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Say I have an array like this:

[["bham", "php"],
 ["auburn", "php"],
 ["bham", "php"],
 ["phoenix", "php"],
 ["phoenix", "php"],
 ["phoenix", "php"],
 ["phoenix", "php"],
 ["phoenix", "php"],
 ["mobile", "php"],
 ["phoenix", "php"],
 ["phoenix", "php"],
 ["phoenix", "php"],
 ["phoenix", "php"],
 ["phoenix", "php"],
 ["phoenix", "php"],
 ["phoenix", "php"],
 ["phoenix", "php"],
 ["phoenix", "php"],
 ["phoenix", "php"],
 ["tucson", "php"],
 ["tucson", "php"],
 ["phoenix", "php"],
 ["phoenix", "php"],
 ["phoenix", "php"]]

I would like to do a few things:

  1. Count the number of arrays that have php as the 2nd element - so `["bham", "php"] would count as 1.
  2. Count the number of times each of the first elements appear throughout the list. i.e. how many times does bham appear in the entire array, and how many times does auburn appear, etc. So basically, I want to cycle through this 2D array and for the first element of each child, I want to check to see if I have already recorded this string - if I have then I increment the value recorded and if I have not then I create a new entry for this new string.

This particular array is relatively trivial and can be done visually relatively easily, but assume that I will have an array with hundreds/thousands of elements.

It is also safe to assume that both elements of each child array will always be a single word - so it should be relatively easy to keep track of.

How do I approach this?

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2 Answers 2

up vote 6 down vote accepted

Count is easy:

a.count{|x| x[1] == 'php'}
#=> 24

And for grouping how about group_by:

a.group_by{|x| x[0]}.map{|k,v| [k,v.size]}
#=> [["bham", 2], ["auburn", 1], ["phoenix", 18], ["mobile", 1], ["tucson", 2]]
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Ah I thought that size took a block and was going to use that in my answer but then realized it didn't, but I guess only count does and that's what I was thinking of. +1 –  Andrew Marshall Nov 6 '12 at 6:42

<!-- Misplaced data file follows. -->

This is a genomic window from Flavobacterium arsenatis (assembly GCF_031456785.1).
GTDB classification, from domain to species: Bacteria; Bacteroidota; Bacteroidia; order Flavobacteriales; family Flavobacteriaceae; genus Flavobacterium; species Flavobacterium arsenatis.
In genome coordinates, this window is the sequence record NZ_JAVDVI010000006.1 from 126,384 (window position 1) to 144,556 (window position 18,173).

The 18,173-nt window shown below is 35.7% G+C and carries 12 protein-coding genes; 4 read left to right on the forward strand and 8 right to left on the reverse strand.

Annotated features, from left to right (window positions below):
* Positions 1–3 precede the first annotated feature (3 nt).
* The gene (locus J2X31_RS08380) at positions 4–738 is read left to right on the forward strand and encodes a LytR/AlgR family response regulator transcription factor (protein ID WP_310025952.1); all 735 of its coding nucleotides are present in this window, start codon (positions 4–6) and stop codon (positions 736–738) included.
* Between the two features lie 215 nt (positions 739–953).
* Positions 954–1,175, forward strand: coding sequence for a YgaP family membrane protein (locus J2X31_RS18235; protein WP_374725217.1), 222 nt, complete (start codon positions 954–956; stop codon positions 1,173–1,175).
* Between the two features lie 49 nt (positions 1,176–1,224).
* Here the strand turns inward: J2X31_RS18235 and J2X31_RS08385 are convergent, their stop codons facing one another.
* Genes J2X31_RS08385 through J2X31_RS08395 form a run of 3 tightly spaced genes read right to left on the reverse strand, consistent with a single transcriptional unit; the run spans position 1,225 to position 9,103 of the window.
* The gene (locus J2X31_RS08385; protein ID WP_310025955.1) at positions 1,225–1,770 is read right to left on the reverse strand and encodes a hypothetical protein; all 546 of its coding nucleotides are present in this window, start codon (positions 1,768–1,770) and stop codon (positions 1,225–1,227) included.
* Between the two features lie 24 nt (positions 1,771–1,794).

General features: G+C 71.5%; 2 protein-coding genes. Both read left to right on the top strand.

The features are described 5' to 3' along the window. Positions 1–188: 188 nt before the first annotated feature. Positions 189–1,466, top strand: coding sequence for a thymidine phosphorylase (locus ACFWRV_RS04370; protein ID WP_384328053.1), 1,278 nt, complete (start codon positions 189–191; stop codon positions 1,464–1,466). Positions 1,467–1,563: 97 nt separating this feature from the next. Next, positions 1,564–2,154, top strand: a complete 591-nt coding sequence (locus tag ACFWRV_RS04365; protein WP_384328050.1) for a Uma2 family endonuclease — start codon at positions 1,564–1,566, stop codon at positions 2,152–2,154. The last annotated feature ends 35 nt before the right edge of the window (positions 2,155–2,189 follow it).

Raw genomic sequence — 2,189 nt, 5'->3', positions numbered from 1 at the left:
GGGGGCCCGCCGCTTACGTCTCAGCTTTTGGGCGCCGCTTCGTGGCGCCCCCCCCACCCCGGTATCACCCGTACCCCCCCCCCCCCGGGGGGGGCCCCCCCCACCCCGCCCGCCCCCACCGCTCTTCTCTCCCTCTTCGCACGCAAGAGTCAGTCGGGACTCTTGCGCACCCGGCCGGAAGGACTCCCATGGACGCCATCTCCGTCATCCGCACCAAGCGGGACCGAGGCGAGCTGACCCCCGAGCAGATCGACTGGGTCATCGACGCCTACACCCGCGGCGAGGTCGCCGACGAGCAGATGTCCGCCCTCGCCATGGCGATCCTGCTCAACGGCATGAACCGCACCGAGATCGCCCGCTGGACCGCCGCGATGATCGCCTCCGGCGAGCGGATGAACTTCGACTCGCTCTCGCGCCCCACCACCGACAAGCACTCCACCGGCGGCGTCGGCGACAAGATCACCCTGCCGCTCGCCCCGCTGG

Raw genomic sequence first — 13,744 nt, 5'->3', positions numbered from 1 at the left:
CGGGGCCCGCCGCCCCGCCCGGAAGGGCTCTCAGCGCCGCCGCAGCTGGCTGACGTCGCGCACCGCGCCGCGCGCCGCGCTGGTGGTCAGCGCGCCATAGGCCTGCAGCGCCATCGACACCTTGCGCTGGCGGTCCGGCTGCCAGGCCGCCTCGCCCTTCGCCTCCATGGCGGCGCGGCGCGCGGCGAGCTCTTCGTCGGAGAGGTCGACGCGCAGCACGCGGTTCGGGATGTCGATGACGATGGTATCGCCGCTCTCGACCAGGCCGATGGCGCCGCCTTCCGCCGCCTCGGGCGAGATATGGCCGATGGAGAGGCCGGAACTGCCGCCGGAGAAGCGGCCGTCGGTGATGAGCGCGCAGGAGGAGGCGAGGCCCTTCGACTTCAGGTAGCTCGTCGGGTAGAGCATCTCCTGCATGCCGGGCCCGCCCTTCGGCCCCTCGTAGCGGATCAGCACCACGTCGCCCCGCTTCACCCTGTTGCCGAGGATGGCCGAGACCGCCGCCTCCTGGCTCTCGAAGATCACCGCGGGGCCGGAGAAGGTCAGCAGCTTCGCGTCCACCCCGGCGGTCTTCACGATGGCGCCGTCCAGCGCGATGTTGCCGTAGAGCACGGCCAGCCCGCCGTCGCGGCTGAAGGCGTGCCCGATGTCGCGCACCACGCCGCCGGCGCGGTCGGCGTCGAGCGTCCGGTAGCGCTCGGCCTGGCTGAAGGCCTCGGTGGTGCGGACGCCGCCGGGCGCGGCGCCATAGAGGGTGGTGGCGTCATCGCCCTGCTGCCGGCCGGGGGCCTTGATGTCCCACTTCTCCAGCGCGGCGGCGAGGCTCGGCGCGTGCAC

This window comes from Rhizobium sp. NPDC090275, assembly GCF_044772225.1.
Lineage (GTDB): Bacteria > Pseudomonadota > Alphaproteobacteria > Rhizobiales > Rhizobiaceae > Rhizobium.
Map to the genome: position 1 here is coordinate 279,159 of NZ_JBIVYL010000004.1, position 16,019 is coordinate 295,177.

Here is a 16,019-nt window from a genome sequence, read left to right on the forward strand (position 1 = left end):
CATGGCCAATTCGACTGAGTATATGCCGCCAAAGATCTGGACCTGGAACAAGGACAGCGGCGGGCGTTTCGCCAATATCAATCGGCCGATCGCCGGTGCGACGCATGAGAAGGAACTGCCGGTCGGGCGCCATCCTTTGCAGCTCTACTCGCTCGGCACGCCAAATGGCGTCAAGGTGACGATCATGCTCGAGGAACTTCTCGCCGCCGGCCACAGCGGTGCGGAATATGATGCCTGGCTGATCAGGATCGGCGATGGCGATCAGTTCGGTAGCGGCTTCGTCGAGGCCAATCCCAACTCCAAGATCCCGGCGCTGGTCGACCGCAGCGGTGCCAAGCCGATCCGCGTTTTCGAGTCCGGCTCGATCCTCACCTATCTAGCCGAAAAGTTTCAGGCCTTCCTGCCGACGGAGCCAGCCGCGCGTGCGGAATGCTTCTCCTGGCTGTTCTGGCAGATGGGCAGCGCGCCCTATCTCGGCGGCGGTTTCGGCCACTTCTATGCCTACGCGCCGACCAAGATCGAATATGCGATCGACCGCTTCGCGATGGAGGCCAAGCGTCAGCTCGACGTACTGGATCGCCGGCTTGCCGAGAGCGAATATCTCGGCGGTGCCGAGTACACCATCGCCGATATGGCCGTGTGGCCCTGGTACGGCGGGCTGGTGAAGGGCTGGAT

I love this...I have one question though. Can you explain the group_by. As in, why do you group them first (I get that you grouped them by the first element) - if you didn't group them would the map function still work? Then can you explain what the map does. More specifically, how does v.size know to increment? I know that the v local variable maps to the 2nd element in the array from the block. I am just curious about the v.size with respect to doing exactly what I want it to do. –  marcamillion Nov 6 '12 at 6:52
    
Try it for yourself in irb: a.group_by{|x| x[0]} - it returns a hash with the grouped_by values as the keys and arrays of matches as the values. v.size is just Array#size applied to the matches arrays. –  pguardiario Nov 6 '12 at 6:58
    
I did do it in irb first, and saw the output, and I read the definition in the Ruby docs - but I missed the hashrocket that indicate the hash. I thought I was just seeing an array of arrays like the input. That's why I was a bit confused with how the map method was producing that result. But now that I see the right output, it makes total sense. Ok..Thanks much meng! –  marcamillion Nov 6 '12 at 7:03

Count the number of arrays that have php as the 2nd element

map to get just the last elements, then select only the ones we care about, and get the size:

array.map(&:last).select { |s| s == 'php' }.size
#=> 24

Count the number of times each of the first elements appear throughout the list

map to get just the first elements, then iterate over it building a hash to store the counts:

array.map(&:first).each_with_object(Hash.new(0)) { |s, h| h[s] += 1 }
#=> {"bham"=>2, "auburn"=>1, "phoenix"=>18, "mobile"=>1, "tucson"=>2}
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Thanks for this...I prefer pguardiario's solution though - appears more elegant. But I upvoted yours for detail and effort. I really appreciate you taking the time :) –  marcamillion Nov 6 '12 at 7:04

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